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Mortality and Access to Care among Adults after State Medicaid Expansions

September 2012

Benjamin D. Sommers, Katherine Baicker, Arnold Epstein


The study looks at correlations between health outcomes are improved when Medicaid eligibility is expanded. Seven states are looked at: three that dramatically expanded Medicaid, and four that did not. The period of observation extends for ten years. The findings concluded that the expansion of Medicaid eligibility resulted in a significant decrease in mortality and a significant increase in the insured rate.

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Policy Implications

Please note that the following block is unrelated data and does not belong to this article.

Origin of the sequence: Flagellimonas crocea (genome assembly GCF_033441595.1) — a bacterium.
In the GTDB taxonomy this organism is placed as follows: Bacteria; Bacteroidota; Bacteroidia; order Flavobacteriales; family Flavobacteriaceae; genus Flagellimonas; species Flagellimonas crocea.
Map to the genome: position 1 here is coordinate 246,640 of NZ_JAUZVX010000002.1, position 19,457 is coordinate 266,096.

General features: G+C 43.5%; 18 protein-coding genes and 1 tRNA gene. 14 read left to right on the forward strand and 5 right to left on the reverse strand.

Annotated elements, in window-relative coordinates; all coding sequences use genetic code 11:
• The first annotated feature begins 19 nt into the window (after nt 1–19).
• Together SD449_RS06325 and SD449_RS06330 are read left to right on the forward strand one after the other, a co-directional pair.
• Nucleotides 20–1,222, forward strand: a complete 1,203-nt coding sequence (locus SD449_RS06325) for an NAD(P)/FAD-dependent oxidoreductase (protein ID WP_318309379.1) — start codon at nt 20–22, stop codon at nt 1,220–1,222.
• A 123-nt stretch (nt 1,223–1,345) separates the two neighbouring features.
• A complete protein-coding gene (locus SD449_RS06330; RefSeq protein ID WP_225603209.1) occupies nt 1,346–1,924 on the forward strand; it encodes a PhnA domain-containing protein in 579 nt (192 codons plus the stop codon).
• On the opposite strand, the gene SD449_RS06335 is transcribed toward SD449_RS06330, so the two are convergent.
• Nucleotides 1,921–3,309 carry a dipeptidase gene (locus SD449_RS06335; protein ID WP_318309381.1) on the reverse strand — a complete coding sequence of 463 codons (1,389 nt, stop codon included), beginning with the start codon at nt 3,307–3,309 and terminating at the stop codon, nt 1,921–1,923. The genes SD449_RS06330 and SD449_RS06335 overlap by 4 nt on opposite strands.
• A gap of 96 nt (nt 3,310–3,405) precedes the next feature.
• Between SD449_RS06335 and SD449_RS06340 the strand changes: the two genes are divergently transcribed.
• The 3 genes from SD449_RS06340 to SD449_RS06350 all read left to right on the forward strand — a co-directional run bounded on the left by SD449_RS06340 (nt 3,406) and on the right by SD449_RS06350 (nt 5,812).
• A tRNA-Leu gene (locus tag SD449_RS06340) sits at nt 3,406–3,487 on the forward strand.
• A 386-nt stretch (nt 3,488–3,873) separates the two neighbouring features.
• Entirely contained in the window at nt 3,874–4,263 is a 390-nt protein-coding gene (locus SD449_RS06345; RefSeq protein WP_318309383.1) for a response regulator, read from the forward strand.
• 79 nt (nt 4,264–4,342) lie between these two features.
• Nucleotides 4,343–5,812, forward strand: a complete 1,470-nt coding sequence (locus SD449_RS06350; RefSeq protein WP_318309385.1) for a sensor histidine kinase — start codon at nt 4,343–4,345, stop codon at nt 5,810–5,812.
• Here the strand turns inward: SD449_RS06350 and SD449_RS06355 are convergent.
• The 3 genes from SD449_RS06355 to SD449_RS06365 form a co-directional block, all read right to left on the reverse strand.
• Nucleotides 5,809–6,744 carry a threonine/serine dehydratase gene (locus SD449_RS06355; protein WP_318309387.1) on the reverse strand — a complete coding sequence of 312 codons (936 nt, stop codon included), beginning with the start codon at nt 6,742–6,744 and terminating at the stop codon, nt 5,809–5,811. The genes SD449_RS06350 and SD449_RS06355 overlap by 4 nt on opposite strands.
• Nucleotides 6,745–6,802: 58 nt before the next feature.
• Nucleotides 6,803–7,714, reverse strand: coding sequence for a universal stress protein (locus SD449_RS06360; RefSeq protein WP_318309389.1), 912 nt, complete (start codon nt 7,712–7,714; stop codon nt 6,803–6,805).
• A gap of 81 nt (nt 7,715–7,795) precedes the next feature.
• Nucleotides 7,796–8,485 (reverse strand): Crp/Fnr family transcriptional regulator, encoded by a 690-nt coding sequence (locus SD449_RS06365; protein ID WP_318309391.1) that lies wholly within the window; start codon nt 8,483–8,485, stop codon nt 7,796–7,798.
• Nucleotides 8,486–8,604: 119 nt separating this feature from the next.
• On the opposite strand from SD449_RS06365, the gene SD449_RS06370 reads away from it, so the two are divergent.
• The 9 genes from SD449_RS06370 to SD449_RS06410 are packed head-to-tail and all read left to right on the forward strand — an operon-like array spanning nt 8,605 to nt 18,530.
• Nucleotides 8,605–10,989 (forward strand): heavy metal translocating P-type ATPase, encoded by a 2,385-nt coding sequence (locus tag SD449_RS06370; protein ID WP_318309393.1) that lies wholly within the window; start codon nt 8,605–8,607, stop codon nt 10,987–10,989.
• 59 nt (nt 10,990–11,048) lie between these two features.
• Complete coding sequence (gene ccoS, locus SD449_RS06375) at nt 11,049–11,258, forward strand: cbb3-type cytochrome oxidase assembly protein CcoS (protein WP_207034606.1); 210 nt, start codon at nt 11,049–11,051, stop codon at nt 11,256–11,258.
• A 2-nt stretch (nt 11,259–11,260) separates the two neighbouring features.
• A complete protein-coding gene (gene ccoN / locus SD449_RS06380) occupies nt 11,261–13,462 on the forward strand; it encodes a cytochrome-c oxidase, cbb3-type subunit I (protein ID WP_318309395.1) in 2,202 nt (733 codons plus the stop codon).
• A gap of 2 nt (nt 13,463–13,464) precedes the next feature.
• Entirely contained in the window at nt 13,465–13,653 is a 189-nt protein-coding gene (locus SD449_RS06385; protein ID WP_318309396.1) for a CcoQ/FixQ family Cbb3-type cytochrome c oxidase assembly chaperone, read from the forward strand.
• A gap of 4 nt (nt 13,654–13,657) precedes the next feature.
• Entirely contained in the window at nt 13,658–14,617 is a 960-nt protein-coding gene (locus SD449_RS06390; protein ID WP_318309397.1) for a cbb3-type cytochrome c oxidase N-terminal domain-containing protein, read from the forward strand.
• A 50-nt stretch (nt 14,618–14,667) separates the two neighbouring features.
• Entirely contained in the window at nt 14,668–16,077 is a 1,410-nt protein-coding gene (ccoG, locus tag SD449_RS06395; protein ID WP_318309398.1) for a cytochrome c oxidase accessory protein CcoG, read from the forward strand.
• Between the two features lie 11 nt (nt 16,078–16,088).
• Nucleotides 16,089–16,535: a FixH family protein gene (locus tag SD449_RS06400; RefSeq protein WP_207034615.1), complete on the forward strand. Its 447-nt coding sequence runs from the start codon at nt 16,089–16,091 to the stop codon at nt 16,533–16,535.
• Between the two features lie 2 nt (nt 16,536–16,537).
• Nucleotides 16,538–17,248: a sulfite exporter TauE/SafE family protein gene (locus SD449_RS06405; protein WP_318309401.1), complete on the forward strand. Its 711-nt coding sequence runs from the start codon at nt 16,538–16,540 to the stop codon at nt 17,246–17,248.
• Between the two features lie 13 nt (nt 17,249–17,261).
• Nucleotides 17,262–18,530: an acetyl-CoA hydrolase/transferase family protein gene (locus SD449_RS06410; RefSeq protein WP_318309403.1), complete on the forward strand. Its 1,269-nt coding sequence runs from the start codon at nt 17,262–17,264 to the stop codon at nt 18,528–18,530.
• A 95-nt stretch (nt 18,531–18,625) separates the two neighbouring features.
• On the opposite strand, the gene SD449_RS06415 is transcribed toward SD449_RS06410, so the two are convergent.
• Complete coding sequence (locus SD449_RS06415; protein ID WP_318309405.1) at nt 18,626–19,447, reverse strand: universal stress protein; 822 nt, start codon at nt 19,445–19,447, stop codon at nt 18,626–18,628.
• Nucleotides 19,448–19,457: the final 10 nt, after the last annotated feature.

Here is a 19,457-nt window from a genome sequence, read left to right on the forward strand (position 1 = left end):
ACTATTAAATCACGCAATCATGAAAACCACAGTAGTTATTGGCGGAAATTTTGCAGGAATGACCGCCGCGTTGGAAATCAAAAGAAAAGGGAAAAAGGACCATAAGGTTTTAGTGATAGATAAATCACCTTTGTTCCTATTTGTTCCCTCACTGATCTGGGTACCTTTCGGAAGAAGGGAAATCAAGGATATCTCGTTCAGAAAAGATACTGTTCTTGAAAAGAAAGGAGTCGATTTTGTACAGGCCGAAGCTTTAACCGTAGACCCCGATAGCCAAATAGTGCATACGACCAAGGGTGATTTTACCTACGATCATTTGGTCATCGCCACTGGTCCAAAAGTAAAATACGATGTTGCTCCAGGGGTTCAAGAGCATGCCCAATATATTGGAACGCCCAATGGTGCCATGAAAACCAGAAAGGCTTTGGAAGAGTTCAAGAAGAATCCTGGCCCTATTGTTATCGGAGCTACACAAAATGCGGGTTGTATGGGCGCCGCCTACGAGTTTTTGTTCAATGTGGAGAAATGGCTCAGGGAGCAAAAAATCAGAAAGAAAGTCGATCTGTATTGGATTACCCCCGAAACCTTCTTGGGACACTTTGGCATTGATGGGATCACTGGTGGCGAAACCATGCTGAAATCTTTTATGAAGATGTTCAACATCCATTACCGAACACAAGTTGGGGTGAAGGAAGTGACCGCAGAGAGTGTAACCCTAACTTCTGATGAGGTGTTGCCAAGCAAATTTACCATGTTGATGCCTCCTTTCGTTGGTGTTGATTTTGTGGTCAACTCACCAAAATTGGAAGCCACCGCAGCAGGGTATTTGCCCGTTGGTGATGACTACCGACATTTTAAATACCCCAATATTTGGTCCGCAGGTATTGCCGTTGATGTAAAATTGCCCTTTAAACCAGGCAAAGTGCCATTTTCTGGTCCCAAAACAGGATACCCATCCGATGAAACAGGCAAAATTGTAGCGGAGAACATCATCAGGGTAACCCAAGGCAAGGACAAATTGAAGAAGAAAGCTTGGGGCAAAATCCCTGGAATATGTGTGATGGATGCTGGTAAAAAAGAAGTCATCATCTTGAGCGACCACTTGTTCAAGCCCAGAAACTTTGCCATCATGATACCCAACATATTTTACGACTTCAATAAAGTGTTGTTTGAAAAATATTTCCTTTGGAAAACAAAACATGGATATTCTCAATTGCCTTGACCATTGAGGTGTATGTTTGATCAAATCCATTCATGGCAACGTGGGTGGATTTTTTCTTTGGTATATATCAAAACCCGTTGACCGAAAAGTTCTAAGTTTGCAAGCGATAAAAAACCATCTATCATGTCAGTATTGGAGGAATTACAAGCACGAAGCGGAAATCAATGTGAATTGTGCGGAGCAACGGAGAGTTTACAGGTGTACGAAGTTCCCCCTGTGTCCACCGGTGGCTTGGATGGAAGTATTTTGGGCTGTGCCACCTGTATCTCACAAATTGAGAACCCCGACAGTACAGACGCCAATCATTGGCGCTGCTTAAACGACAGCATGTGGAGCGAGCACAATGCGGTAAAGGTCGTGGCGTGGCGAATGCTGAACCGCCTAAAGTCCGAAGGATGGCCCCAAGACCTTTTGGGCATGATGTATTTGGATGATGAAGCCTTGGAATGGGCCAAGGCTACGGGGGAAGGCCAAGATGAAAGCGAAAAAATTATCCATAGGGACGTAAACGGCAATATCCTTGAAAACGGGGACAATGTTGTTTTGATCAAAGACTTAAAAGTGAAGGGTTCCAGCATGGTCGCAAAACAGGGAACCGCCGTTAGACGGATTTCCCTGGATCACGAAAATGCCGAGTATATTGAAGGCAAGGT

This study implies significant implications of Medicaid expansion exist for States. It suggests that choosing to expand Medicaid will decrease State mortality rates while increasing the proportion of the population with insurance. Such results are important in weighing the costs and benefits of adopting the expansion.

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